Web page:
December 10, 2007

 Dec 2007 Newsletter: Yumi's Monthly Note

Hello Everyone,

Konnichiha! Ahn-nyong-ha-se-yo! Hello!! At the beginning of our 3-location Webcam activity, taking place on November 24, all children exchanged greetings in three languages, Japanese, Korean, and German. Webcams offered real-time communications among three cities, Kyoto, Soul, and Vienna. In spite of the 8 hour time difference and language barriers, kids were energetic; rooms echoed with children's voices. We prepared some games and activities for this event. During a game, Tell My Name, both Japanese and South Korean children were impressed by Viennese kids and gave a big hand. Initially, those Asian children viewed that pronouncing Korean names might be difficult for Viennese children: Korean kids didn't expect to be pronounced their names correctly. For this event, we made our flip cards, Giant Pictons, bigger than usual. Kids were waving the cards to cheer on their team mates, which brought a lot of excitements. To be honest, we couldn't shake off our worries until we saw children playing a Color Matching Game. We were wondering if it would be a daunting challenge for them due to huge cultural differences between Vienna and two Asian countries, Japan and South Korea. Nevertheless, they played it very well. We surprisingly had a perfect match in three languages.

We were thrilled by the fact that there are similar ways of thinking among children regardless of cultural background. They tend to be reserved around those whom they don't know well, but they all stood up to greet and introduce themselves to other kids in foreign languages. As their names were called via webcams, their faces were lit up with a bunch of smiles.

It was a long way to get to this point. There have been many devoted volunteers helping with us in Kyoto. In order to carry out this project successfully, they attended rehearsals and webcam meetings, connecting Kyoto, Soul, and Vienna, every Saturday. We needed to overcome time differences among those three cities. Vienna was our biggest concern: those who used to work for Pangaea as a facilitator rushed into there from England and Italy to rescue us. There are some ingredients to make this event success, such as hard work, solidarity, and technology. Our powerful translation tool, the Language Grid Project, was a key component of effective communication. Of course, without technical volunteers and their capabilities, the machine would not be operated. They tested it over and over again in three languages. Indeed, it IS Peace Engineering! Kids fully enjoyed the event; they have no idea that we worked frantically to make the day exciting.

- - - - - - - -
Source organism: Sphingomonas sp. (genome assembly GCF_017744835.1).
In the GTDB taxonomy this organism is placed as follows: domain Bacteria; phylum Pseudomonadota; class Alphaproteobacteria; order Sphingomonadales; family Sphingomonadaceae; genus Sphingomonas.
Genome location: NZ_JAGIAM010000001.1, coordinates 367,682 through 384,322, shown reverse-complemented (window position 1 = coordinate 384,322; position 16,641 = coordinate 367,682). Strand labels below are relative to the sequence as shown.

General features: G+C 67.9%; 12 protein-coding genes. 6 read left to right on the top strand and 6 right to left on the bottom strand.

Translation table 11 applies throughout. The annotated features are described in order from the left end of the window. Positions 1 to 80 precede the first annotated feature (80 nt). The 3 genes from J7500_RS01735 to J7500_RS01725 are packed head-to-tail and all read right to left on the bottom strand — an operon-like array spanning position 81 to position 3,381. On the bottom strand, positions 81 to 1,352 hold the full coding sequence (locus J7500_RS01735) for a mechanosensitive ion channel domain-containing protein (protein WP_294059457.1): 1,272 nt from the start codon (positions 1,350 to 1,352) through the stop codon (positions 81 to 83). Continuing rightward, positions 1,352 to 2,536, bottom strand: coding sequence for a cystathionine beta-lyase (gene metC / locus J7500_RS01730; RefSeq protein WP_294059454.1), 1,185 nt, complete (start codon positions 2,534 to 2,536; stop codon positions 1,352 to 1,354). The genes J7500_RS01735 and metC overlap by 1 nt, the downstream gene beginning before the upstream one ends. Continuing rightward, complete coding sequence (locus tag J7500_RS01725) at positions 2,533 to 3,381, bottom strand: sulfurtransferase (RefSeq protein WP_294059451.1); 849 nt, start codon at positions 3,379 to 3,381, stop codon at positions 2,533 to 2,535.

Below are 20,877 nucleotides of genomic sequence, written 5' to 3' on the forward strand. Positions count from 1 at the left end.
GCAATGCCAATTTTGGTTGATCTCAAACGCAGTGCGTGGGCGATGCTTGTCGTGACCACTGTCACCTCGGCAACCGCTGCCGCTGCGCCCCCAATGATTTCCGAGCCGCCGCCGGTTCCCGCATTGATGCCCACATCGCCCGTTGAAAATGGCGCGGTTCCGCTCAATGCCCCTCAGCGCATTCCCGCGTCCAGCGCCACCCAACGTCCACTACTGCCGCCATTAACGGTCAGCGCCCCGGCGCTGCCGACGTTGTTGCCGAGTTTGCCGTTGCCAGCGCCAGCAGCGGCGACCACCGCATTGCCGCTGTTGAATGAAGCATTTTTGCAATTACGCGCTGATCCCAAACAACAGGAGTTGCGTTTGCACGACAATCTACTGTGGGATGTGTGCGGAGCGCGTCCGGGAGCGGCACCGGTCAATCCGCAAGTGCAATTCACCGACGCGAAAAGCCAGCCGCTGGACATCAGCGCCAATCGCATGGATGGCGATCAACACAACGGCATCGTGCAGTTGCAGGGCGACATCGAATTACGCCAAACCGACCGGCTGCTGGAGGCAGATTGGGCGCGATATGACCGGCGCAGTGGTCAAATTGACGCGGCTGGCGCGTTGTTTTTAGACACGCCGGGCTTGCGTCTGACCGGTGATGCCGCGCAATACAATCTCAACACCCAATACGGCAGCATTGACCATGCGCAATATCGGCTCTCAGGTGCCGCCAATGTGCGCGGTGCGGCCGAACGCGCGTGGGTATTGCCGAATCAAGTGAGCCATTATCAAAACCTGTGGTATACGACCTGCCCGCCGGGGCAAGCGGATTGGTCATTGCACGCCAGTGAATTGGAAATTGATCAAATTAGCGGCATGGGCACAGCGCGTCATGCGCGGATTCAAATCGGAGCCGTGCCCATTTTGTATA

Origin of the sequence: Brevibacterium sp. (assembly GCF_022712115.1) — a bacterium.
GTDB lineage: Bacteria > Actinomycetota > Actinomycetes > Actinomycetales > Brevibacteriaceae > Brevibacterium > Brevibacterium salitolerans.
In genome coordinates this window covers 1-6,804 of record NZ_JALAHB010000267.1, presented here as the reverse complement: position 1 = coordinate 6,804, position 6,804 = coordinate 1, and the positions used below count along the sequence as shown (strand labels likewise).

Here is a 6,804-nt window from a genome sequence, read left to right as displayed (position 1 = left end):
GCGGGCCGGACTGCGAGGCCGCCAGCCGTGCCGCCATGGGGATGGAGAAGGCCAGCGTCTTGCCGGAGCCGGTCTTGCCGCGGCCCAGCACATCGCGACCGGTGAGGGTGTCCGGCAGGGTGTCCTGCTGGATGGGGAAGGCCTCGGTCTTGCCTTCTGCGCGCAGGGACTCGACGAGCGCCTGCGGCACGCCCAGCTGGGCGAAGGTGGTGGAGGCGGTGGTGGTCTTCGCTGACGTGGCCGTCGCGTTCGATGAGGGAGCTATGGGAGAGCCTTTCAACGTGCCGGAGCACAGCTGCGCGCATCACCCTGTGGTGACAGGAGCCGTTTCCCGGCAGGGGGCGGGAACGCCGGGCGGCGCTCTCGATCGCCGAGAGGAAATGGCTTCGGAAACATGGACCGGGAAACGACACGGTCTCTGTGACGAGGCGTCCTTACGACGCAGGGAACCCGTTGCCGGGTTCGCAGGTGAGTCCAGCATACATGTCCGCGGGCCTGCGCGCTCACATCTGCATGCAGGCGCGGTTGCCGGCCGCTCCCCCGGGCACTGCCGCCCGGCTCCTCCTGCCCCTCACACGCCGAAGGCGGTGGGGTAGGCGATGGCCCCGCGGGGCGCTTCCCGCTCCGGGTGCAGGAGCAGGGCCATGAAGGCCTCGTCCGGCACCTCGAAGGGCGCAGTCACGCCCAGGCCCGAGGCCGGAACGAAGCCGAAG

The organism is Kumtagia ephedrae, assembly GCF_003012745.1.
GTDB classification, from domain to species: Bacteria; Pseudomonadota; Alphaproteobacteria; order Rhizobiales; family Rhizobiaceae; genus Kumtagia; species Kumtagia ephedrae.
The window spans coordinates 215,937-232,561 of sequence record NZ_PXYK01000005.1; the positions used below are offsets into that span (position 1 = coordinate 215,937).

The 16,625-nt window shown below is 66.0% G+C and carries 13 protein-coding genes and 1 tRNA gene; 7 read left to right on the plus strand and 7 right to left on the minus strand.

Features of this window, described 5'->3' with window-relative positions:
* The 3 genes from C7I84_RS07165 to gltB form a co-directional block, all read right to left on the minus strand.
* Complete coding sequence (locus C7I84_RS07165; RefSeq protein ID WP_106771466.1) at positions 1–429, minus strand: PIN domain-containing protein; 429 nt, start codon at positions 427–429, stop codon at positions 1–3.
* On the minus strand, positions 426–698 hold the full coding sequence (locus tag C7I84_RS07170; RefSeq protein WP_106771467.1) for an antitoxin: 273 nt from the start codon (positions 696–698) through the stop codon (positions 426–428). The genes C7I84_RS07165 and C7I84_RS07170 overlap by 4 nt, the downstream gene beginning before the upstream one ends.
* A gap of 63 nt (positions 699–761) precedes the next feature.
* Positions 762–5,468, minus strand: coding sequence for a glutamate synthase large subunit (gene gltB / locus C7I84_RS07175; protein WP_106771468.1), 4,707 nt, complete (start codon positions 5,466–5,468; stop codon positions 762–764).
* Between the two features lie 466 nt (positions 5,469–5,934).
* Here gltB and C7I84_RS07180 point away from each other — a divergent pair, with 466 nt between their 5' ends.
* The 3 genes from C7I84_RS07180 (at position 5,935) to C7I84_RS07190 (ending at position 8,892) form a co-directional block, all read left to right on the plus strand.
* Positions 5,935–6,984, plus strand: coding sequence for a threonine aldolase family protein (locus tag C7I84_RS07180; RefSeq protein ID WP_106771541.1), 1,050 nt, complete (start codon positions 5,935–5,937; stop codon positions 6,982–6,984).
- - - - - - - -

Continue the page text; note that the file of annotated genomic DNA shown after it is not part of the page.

One of our facilitators, Sho, mentioned me that it will be great if we can have a social function with Vienna facilitators. Evidently, his comment shows all staff participants, as well as children, bonded as a team. It can be a big step toward exploring our new projects in Europe and Africa next year. Anyway, it made our day! I prepared myself to give speeches in German and Korean for this event. Because of my struggles with German, I was relieved that I could make myself understood in both languages. German is really, really, really difficult... But, I might want to take an advantage of this opportunity to learn German. We'll see!

The writer of Pangaea Ring of this month is Mr. Kouhei Kadowaki, a graduate student of Doshisha University in Kyoto, Japan. His nickname is "Kadoppe" and he is a Technical Leader at Pangaea Activity in Kyoto. As a technical volunteer staff, he has been contributing a lot to us in modifying PangaeaNet and developing other Pangaea software system.

See you next month!


Posted by: kumakinoko | 3. Newsletter | Permalink

 Dec 2007 Newsletter: Pangaea ring - Mr. Kohei Kadowaki

Hi, I'm Kohei Kadowaki, a technical volunteer for Pangaea. Pangaean friends call me 'Kadoppe'. I am 23 years old. It is my great pleasure and honor to write for this Pangaea Newsletter.

I am a graduate student in computer science department of Doshisha University in Kyoto and my research area is computer network. I had an honor to play the role of technical leader on Kyoto side at the 3-location Webcam activity held the other day, with much support given by so many people. Today, I would like to note what I felt through my experience at the Webcam activity.

I have always regarded the greatest contribution the computer network plays is its ability to connect the places and the people despite their physical distance. At the 3-location Webcam activity as well, children from Kyoto, Seoul and Vienna, all from the different countries met with each other through Webcam, had communication among them, and had much fun playing together.

I have noticed then, however, the computer network does not only reduce the physical distance of the children but also the distance of their 'heart'. At the activity, the children were discovering the difference between their cultures by learning how to greet in each other's language, how they would call their names and how different the image of the colors is taken in different countries. They were trying to understand each other's culture and holding the communication based on that understanding, which did help shorten their distance between their hearts. I believe this would help eliminate the unnecessary bias for those who have different cultures.

I truly cherish this network technology and Pangaea which can shorten both the physical distance as well as the distance of the hearts of the people. I do hope, that as one of the Pangaeans, I would be able to contribute myself to facilitate children of the world to make bond among them by supporting technical side of the Pangaea activity as well as the development of PangaeaNet and other Pangaea software system. I am looking forward to getting to work with you.

Kohei Kadowaki

Posted by: kumakinoko | 3. Newsletter , 4. Pangaea Ring | Permalink